How to make an actually effective to-do list if you're a procrastinator
If procrastination makes your list have too many items, find out what you can eliminate. For necessary but time-consuming tasks that don’t bring a lot of returns, consider adopting solutions that will do it for you.
Automating tasks you would otherwise be doing manually, is also very satisfying and can help you fight procrastination.
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Sometimes it seems daunting to start a project because of its scale, which is why it’s important to break tasks down into small chunks.
Subdividing tasks allows you to keep progressing by switching tasks when you get stuck but have deadlines to meet or taking a break isn’t an option. It also allows you to circumvent boredom as you won’t get stuck in the same task.
Daily to-do lists can demoralize us, as we tend to keep pushing to the next day what we can’t finish in time, which makes the list grow and seem overwhelming.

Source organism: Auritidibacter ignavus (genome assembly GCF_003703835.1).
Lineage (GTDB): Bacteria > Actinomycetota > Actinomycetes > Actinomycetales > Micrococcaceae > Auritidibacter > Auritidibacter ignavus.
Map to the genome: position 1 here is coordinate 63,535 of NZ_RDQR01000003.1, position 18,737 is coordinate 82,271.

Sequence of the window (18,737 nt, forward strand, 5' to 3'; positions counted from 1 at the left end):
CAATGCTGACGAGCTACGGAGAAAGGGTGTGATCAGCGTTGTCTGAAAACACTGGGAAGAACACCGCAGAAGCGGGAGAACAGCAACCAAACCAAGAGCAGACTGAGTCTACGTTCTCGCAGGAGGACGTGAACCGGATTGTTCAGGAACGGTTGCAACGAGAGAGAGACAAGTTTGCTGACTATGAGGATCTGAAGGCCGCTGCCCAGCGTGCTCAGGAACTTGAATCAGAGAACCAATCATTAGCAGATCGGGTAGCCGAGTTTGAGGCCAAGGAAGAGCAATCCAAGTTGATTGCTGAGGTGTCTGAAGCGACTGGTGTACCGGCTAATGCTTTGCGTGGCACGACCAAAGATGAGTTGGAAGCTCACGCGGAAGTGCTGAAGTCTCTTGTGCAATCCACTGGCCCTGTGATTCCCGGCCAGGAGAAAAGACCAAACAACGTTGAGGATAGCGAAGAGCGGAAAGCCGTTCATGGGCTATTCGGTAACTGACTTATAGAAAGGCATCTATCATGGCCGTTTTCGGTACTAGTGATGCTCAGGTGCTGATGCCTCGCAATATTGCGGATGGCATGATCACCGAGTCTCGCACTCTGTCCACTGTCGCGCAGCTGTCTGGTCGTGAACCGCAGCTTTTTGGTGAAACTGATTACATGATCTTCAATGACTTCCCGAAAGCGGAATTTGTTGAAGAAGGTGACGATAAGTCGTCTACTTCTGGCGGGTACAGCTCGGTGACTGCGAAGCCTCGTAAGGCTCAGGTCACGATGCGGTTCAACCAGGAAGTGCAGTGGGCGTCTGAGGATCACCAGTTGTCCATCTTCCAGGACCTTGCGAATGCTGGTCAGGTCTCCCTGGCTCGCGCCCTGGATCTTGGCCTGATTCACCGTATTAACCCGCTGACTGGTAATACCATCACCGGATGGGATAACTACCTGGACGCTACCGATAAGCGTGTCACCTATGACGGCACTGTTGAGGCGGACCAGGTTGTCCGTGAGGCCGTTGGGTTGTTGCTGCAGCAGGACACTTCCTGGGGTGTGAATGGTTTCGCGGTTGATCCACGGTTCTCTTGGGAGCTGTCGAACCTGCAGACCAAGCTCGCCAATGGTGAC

Project-specific to-do lists consist of project-specific lists of all the actions you need to take to complete the project. They allow you to work through your tasks as you have time and better use scraps of time.
One way of tackling procrastination is to focus on one thing, and then to give yourself permission to do whatever you want for the rest of the day. Select an important task you’ve been long avoiding, and take one day just for it.
After finishing the chosen task, you are likely to attend to other tasks that aren’t on your list and enjoy them more as they won’t seem like an obligation.
When you don’t feel like tackling the hard tasks on your to-do list, ensure that your “procrastination” activity moves you forward. You are unlikely to tackle complex tasks, so make a “procrastination” list with tasks that are different enough from the items on your actual to-do lists, and are relatively quick and painless to do.
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